"Guess what: Your backup appliance wasn't designed to host virtual machines," said Crump. "Nobody ever thought of it … and if that backup device is using very high-capacity hard drives, doing deduplication, doing compression, and then you try to launch a virtual machine on it, what's the performance going to look like?"
He said that an increasing number of customers now place a bare-bones tier in front of their deduplication to help with performance when conducting an in-place recovery.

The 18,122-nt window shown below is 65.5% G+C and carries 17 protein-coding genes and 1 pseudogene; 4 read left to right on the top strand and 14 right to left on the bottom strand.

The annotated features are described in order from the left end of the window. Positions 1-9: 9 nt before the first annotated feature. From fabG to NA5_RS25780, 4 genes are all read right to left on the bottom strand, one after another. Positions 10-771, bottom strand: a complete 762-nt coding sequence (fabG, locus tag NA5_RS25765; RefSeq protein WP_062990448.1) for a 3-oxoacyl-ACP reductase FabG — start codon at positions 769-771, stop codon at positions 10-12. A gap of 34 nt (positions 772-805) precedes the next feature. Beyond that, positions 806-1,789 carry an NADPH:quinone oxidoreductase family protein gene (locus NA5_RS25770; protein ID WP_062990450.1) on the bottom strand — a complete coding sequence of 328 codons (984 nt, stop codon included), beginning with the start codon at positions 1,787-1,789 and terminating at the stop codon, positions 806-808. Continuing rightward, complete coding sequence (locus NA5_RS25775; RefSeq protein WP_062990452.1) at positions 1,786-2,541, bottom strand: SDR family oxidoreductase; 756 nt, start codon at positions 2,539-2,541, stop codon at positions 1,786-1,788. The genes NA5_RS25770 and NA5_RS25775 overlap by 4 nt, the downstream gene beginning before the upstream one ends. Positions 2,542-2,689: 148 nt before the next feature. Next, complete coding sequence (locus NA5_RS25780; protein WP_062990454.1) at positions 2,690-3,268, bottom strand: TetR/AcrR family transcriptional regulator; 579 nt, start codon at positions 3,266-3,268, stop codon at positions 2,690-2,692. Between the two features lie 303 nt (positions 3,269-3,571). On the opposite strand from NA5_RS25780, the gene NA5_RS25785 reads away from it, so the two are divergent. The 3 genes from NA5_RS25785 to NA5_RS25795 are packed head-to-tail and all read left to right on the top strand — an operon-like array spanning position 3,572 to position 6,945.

The rapid growth of unstructured data is creating a backup challenge as well. "The problem is growing a lot, and the reason it's growing has nothing to do with what we used to blame it on -- those darn users. Well, now it's machines," said Crump.
He noted that some organizations are constantly generating large amounts of data for analytics, and expect all that data to be available for later review. That means backup administrators are not just dealing with user data, but data that was initially never meant to be kept.
"All of a sudden this machine data that was supposed to have this short life span now has this incredibly long life span," he said.
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